I quietly pressed the button to begin capturing some video of the geese as they moved around me. To my right, I was peripherally aware of several who continued inching in my direction, and more specifically, I was increasingly cognizant of one specific and very large avian tenant who seemed quite lacking in any fear of me.
The camera swung carefully in his direction, which gave me a chance to look at him directly without looking at him directly. I saw no imminent threat, so I began to pan the video back in the opposite direction where one particular goose stood nearly motionless as it watched me. As I swung my gaze away from the intimidating creature who continued to edge closer and closer, I saw from the corner of my eye what my mind’s eye had only just revealed: I was about to get my butt kicked.
Sure enough, just as I swung the camera back in his direction, he stepped forward and lowered his head.
Now is a good time to reveal I was not exactly on sure footing, what with being knelt on one knee and one foot, holding the camera steady on one knee, and being quite in the middle of a muddy patch of grass on the shore. If I made a sudden movement, it was me who would end up lying flat on the wet ground.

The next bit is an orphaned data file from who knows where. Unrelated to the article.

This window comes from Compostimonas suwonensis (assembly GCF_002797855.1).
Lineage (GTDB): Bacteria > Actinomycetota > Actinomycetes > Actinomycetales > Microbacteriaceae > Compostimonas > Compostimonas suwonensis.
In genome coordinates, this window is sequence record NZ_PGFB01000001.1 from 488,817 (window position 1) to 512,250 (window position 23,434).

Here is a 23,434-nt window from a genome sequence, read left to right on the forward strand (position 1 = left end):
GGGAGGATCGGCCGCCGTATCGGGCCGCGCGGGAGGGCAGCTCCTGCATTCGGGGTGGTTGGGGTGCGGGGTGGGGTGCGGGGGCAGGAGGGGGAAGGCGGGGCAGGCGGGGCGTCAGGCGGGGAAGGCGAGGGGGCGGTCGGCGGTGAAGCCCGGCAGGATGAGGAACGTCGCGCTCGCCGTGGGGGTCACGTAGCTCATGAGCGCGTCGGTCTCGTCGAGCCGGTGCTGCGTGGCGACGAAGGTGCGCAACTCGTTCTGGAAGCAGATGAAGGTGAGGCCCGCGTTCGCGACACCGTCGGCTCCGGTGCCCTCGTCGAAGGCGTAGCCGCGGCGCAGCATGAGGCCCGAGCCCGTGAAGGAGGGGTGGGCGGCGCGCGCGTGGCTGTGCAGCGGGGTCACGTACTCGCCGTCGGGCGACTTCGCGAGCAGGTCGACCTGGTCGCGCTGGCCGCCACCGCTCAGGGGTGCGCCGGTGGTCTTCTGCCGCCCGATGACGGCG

Of equal importance is that I was wearing shorts and a tee shirt. That meant I offered a tremendous amount of exposed skin. Even a duck can tear flesh if given enough access and a sure enough grip, so a large goose could inflict far more significant harm with all the skin I was showing.
Finally, keep in mind that Chinese geese are very large—the largest being comparable to an actual swan—and that swans can break human bones. If a large enough goose made a strategic move, especially with my limited ability to react in the position I was in, I felt I could be in a great deal of trouble.
So there I was…
The camera pivoted sharply back to the right as I twisted my entire frame. I wanted to face directly the threatening bird. And crouched on the ground, he was taller than I was.
The moment I turned in that direction, he stepped forward, lowered his head, and charged me.
That’s where the video ends. I saw the attack coming and hit the button so I could focus on other matters.
You know, like getting the hell out of the way.
He closed the distance quickly but paused when I stood. No longer was it him towering over me; it was the opposite. That moment of his indecision gave me enough time to drop the camera in my pocket and back away at a steady clip.
Then, with me no longer invading his personal space (regardless of who approached the other), he suddenly felt at ease. The entire gaggle milled about for a moment, made a tremendous amount of noise, and moved on down the shoreline. Still within an easy stone’s throw, they all clamored into the water and swam away.
You’ll have to watch carefully because the video ends just as he lowers his head and begins his approach. Sorry, but I had other matters to attend to.